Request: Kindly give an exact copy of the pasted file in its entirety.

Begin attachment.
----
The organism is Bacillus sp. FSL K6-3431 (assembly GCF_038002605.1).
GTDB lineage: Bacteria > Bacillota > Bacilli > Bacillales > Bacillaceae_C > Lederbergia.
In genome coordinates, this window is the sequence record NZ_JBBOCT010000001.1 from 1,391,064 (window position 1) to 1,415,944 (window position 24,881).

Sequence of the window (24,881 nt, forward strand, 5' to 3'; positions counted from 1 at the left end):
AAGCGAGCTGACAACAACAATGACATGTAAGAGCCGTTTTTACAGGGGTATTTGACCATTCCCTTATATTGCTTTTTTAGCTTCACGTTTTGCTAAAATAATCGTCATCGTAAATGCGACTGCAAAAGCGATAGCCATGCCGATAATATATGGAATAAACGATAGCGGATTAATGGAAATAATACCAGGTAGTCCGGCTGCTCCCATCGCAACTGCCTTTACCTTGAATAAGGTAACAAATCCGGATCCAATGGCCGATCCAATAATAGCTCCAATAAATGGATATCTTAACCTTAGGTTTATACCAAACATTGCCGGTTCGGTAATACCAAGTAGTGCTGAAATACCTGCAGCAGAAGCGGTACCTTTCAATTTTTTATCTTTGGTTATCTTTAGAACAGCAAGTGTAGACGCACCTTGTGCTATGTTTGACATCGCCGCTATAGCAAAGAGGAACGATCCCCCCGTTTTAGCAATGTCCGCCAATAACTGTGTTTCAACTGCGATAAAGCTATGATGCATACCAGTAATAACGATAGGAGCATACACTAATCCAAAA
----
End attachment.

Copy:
The organism is Bacillus sp. FSL K6-3431 (assembly GCF_038002605.1).
GTDB lineage: Bacteria > Bacillota > Bacilli > Bacillales > Bacillaceae_C > Lederbergia.
In genome coordinates, this window is the sequence record NZ_JBBOCT010000001.1 from 1,391,064 (window position 1) to 1,415,944 (window position 24,881).

Sequence of the window (24,881 nt, forward strand, 5' to 3'; positions counted from 1 at the left end):
AAGCGAGCTGACAACAACAATGACATGTAAGAGCCGTTTTTACAGGGGTATTTGACCATTCCCTTATATTGCTTTTTTAGCTTCACGTTTTGCTAAAATAATCGTCATCGTAAATGCGACTGCAAAAGCGATAGCCATGCCGATAATATATGGAATAAACGATAGCGGATTAATGGAAATAATACCAGGTAGTCCGGCTGCTCCCATCGCAACTGCCTTTACCTTGAATAAGGTAACAAATCCGGATCCAATGGCCGATCCAATAATAGCTCCAATAAATGGATATCTTAACCTTAGGTTTATACCAAACATTGCCGGTTCGGTAATACCAAGTAGTGCTGAAATACCTGCAGCAGAAGCGGTACCTTTCAATTTTTTATCTTTGGTTATCTTTAGAACAGCAAGTGTAGACGCACCTTGTGCTATGTTTGACATCGCCGCTATAGCAAAGAGGAACGATCCCCCCGTTTTAGCAATGTCCGCCAATAACTGTGTTTCAACTGCGATAAAGCTATGATGCATACCAGTAATAACGATAGGAGCATACACTAATCCAAAA